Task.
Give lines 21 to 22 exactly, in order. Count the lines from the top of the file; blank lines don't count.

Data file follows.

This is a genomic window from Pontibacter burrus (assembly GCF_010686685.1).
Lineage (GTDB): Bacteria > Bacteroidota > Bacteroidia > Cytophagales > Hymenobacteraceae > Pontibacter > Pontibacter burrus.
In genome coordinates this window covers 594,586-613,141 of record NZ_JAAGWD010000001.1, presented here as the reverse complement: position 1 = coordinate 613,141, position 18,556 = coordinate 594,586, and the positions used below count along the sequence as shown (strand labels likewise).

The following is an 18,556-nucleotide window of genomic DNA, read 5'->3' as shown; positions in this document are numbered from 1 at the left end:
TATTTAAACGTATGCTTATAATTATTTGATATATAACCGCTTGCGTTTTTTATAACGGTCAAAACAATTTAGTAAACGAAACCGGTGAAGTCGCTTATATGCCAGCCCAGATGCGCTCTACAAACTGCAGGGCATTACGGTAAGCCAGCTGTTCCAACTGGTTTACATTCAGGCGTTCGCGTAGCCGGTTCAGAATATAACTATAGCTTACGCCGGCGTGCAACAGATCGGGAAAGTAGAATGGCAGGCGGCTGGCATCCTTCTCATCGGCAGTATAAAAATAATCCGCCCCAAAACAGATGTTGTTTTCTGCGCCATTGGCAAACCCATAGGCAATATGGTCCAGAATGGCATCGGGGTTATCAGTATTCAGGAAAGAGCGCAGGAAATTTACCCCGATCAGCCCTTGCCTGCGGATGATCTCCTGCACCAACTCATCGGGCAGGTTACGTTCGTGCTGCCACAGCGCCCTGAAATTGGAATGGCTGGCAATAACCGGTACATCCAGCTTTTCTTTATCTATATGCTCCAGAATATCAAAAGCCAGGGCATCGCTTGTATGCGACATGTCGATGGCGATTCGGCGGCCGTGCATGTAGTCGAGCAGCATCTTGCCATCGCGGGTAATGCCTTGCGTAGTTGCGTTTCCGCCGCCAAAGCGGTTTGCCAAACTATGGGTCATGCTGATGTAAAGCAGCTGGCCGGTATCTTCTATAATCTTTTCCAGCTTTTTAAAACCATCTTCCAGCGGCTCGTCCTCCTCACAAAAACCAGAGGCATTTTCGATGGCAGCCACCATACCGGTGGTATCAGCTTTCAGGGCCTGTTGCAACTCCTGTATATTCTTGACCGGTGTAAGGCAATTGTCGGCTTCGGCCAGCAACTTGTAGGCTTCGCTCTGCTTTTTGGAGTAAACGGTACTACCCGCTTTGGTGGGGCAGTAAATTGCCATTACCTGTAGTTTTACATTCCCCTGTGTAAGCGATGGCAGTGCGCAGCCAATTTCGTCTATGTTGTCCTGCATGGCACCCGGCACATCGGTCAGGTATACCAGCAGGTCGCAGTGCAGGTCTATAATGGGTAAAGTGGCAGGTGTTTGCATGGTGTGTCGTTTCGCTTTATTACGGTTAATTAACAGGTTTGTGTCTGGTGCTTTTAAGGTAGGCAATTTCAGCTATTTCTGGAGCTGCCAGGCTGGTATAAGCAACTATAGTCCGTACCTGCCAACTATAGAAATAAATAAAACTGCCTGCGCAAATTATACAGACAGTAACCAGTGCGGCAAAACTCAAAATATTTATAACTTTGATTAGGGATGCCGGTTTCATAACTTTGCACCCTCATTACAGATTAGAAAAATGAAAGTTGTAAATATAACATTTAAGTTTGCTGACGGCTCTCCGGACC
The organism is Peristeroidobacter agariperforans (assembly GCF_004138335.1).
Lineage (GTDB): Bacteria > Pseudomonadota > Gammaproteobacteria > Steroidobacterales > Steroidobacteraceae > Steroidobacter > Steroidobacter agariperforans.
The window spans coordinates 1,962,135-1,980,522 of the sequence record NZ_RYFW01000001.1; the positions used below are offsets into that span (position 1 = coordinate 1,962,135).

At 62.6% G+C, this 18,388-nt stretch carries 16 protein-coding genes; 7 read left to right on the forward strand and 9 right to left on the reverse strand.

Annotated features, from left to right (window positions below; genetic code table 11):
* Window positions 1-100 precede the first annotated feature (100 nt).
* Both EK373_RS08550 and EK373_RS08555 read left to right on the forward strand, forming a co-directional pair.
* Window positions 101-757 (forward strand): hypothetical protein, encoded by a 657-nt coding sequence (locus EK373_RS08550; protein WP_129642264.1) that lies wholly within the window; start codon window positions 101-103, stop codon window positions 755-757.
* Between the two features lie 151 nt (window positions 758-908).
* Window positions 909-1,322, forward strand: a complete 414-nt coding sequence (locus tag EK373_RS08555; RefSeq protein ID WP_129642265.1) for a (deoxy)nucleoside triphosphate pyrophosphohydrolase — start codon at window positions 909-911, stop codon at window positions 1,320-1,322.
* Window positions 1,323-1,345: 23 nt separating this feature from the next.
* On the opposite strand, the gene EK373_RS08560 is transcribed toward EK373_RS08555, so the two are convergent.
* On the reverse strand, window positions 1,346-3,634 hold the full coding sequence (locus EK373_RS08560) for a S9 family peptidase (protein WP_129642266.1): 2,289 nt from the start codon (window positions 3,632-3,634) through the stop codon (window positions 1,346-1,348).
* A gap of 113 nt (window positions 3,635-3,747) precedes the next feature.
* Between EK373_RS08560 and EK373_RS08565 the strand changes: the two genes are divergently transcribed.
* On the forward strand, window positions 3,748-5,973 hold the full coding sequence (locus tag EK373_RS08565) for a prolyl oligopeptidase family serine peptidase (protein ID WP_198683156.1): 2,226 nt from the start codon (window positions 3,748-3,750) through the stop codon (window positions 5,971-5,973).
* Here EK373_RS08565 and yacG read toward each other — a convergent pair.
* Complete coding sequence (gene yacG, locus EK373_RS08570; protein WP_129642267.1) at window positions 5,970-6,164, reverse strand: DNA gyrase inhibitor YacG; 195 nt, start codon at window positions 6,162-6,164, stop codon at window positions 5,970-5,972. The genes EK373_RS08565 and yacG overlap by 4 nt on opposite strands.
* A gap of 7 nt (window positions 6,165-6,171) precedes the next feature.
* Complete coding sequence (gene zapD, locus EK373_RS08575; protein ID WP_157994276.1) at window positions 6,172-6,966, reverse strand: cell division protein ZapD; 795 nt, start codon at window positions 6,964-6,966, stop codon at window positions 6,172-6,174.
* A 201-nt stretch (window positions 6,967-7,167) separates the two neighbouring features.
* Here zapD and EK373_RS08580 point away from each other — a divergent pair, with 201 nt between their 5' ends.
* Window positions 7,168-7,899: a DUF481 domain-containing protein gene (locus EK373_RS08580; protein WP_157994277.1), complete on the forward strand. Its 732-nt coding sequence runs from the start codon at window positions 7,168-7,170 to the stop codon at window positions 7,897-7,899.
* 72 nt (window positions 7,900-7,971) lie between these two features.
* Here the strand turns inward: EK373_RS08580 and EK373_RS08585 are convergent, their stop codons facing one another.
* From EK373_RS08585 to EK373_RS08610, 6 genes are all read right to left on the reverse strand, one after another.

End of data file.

* On the forward strand, window positions 3,748-5,973 hold the full coding sequence (locus tag EK373_RS08565) for a prolyl oligopeptidase family serine peptidase (protein ID WP_198683156.1): 2,226 nt from the start codon (window positions 3,748-3,750) through the stop codon (window positions 5,971-5,973).
* Here EK373_RS08565 and yacG read toward each other — a convergent pair.